Artificial Intelligence

Google’s new mini AI-powered camera decides when to record clips


Google has unveiled a new tiny camera that uses artificial intelligence to decide when to record short clips. Once it is turned on by twisting the lens, the device employs machine learning to recognize faces and interesting situations which it will then record. Over time, Clips learns the faces of both people and animals it usually records and tries to avoid capturing strangers.

Although it has an option of manual recording by hitting a shutter button under the lens, Clips was meant to simply be placed in the room and record when it notices something the user would like to have a memory of. In order not to extremely evade people’s privacy, the camera only records video content, but omits the audio, as it has no microphone.

Clips can be synced with an app, which will be available for both iOS and Android, and let users view the seven-second videos it has captured. People can then decide whether they want to keep the clips or delete them. They are also given an option to capture a certain moment of the video and save it as a photo.


Google’s target audience for the product are parents, as well as cat and dog owners. The team behind the product believes that parents will be interested to have pictures of their children taken in order not to miss important and adorable moments they would not normally remember to capture on camera.

“It looks like a camera. It’s pretty obvious. It’s designed to be playful and approachable in its design,” Juston Payne, the product lead for Google Clips said.

Reflecting on possible privacy concerns, Payne noted that the device was intentionally designed to resemble any other camera, so that people can be aware there is a device that may record them. “It was never a goal of ours to make something that blends in,” he stressed.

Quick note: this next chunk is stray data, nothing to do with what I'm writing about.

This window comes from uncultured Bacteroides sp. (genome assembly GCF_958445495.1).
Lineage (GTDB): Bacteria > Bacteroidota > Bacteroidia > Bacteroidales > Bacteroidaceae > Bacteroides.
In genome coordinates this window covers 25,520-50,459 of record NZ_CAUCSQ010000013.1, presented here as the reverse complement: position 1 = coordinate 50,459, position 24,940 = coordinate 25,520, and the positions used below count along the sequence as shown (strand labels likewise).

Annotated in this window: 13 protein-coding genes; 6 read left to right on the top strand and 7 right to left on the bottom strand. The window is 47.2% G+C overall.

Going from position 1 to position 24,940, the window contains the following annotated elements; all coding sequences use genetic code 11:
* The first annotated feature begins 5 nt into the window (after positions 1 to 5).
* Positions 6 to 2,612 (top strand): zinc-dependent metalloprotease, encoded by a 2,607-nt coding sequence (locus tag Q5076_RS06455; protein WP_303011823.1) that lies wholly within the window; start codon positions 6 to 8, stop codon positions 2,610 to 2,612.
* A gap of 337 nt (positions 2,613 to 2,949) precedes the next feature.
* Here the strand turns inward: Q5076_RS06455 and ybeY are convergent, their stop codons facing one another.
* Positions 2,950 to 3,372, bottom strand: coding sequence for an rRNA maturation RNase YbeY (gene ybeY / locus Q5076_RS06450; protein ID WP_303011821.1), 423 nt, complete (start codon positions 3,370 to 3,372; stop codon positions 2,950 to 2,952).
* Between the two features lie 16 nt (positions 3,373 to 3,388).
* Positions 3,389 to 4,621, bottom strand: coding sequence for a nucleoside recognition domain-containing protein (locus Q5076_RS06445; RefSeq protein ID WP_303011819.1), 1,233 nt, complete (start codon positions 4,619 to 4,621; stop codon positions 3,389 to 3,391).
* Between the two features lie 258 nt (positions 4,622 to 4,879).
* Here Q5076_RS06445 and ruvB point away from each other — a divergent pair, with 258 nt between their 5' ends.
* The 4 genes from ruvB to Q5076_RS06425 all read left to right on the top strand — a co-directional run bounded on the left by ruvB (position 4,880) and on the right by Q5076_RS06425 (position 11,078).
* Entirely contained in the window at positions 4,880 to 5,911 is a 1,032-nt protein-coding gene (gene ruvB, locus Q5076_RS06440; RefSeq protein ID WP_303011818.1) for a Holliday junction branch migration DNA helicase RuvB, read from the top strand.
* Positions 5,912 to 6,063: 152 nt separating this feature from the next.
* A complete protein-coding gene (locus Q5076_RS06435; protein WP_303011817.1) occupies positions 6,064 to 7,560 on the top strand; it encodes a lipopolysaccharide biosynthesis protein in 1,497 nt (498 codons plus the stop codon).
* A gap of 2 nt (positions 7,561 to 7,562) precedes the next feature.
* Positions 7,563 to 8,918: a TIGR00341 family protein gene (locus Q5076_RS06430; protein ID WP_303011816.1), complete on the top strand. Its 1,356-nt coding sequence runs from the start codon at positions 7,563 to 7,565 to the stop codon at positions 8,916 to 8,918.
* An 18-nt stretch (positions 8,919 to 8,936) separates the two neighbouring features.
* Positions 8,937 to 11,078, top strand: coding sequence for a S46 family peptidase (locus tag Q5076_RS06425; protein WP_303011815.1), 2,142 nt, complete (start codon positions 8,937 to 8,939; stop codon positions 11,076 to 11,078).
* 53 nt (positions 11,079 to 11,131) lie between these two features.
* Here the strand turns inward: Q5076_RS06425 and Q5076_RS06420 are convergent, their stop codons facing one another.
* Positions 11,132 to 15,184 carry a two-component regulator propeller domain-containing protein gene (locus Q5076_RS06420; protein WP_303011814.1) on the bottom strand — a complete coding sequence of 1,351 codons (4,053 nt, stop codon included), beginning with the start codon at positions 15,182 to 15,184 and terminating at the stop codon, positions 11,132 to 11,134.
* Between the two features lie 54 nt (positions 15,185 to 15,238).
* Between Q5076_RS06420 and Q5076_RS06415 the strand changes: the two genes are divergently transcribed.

Furthermore, to ensure private moments don’t end up in your cloud or on your phone, Clips doesn’t automatically sync the content with the app. It only does so when the user asks it to. It also focuses only on people it knows and tries to ignore new faces. For example, in a room full of people, it will try only to record the individuals it recognizes from earlier, such as the camera owner and their family.

Google Clips also has a mask with a clip so users can wear it. However, Payne advises against the idea, since it will not record quality content that way. “Mainly because it requires that you act strangely. Frankly, what I mean by that is like you then have to position your body,” he explained. Google thinks it is a much better idea to simply place the camera somewhere in the room where it is more likely to get a good view.

The release date for Google Clips still hasn’t been revealed, but the company said it is “coming soon” and will cost $249.


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